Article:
First, the West would look to the US to provide the bulk of combat aircraft to enforce a NFZ. It is unlikely that the US would risk its aircraft without first conducting a comprehensive destruction of the Russian air defences (surface to air missiles, radars and command centres). This would mean directly striking Russian forces. An added complexity to this is that many of these systems have very long ranges and can be launched from Russian soil. In order to protect Ukrainian airspace, policy makers would therefore have to decide whether to strike cross-border. It should also be remembered that NFZ need to be enforced: Western and Russian Air Forces would quickly be engaged in a shooting war.
Second, if the NFZ was established and the West had fighters flying over Russian tanks, vehicles and artillery, there would be almost immediate calls to employ that air power in the strike role as well. And, in some ways it would be strange to limit the use of combat aircraft to only attacking Russian aircraft, when it is the ground forces that are causing the most damage. In either case Putin would not make a distinction between the loss of his aircraft, tanks, SAMs or artillery – it will be seen as an attack on his forces by the West. This would leave Putin feeling very threatened and would pose a risk to his core strategic interest – security. In these circumstances the risk of escalation would be significant.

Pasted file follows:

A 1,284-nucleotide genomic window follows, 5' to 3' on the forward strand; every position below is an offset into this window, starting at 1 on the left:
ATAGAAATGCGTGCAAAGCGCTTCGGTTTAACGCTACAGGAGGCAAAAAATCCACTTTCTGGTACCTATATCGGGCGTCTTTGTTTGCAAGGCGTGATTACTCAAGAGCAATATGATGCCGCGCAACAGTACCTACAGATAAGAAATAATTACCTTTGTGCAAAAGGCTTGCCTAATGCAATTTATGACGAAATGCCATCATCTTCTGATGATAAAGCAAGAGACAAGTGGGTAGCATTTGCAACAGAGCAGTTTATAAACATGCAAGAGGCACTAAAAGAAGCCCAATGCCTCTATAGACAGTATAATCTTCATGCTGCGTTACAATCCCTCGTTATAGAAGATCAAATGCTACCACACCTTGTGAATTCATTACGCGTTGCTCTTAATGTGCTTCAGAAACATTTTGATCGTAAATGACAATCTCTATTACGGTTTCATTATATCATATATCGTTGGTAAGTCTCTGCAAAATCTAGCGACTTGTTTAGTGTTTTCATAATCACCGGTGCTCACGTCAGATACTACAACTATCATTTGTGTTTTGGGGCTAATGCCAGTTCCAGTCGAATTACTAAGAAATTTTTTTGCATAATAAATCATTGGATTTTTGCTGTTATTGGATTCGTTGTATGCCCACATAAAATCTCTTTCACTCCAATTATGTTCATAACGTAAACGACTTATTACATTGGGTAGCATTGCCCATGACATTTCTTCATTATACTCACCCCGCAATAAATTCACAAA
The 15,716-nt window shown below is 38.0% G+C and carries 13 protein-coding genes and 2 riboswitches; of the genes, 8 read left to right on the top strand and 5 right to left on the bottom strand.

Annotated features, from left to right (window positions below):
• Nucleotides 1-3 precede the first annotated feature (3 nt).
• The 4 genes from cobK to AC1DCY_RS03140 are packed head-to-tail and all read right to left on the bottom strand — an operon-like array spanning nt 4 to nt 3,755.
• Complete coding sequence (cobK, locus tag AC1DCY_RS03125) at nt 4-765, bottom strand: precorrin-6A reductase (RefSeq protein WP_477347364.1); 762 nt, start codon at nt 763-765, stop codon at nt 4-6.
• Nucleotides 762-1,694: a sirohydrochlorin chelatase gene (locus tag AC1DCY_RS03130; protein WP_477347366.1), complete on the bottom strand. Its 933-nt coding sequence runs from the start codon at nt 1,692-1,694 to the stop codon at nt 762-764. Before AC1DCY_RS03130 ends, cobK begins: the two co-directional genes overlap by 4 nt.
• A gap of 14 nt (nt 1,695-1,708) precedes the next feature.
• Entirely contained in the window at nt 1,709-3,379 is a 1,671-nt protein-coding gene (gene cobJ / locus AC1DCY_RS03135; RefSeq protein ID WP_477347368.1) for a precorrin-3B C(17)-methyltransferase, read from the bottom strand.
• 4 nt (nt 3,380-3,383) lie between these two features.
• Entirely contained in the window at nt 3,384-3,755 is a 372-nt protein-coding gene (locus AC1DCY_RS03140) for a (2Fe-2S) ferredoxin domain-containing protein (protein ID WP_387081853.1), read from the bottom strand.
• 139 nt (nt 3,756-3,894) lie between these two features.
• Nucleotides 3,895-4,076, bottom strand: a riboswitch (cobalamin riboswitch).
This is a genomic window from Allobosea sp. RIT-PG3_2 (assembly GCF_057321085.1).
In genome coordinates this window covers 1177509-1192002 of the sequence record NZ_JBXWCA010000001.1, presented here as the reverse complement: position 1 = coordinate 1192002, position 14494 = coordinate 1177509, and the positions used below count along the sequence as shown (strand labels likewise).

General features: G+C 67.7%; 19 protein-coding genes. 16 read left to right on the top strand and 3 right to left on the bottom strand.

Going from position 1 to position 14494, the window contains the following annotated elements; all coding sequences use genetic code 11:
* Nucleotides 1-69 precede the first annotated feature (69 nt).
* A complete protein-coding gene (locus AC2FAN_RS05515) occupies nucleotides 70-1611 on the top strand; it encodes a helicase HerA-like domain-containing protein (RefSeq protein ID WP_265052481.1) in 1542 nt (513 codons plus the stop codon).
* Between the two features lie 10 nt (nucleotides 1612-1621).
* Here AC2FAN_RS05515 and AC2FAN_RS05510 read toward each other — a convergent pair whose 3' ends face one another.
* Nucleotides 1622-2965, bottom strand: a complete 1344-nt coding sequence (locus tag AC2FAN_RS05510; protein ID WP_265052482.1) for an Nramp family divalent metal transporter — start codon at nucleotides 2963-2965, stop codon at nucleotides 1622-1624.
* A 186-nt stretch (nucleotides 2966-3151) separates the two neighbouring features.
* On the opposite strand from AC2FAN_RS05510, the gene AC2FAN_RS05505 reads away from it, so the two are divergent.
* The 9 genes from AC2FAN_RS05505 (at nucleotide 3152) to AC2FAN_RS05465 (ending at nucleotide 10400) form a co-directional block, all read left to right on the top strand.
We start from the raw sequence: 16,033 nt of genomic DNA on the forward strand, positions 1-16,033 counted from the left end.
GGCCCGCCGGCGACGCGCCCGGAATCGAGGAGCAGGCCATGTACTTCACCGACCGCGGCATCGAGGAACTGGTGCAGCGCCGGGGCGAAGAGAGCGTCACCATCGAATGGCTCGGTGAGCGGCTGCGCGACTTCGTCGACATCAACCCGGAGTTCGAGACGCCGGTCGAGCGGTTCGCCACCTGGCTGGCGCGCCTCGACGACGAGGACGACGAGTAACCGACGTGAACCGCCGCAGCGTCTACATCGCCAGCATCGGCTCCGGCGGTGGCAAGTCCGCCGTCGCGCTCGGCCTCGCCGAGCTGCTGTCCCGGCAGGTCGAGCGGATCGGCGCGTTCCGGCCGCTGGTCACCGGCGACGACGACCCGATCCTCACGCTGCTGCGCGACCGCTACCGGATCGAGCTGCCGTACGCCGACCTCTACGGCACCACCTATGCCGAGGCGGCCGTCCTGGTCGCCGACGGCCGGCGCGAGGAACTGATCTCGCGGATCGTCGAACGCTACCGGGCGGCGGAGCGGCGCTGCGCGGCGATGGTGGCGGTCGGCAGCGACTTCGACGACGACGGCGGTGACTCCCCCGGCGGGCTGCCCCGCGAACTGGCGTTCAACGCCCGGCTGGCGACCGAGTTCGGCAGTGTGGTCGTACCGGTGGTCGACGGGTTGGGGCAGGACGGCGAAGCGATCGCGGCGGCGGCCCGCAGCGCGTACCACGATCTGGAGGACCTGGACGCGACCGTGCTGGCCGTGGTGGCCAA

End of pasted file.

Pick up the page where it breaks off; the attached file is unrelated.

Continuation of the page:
Third, and perhaps most importantly from a strategic perspective, a direct military intervention would play directly to Putin’s narrative. He has long maintained that the West poses a direct military threat to Russia, and this turn of events would legitimise that paranoia, enabling him to justify his own military action
How should the West respond?
This is really a political question, not a military one. In its simplest form, the West is currently trying to influence Putin, to enable a cessation of the fighting. A good strategy does much more than just react, trying to counter like-with-like. It attempts to coerce and make it untenable for the belligerent to continue with a course of action. This requires an understanding that actions might be perceived differently than they were intended, due to an alternative world view. What some assume as benign, could be interpreted by others as a threat. For example, we think of liberal democracy as enlightened, the leaders of Russia and China see it as a menace. Any military action needs to be considered in terms of not just the effect it will have, but how it will be perceived.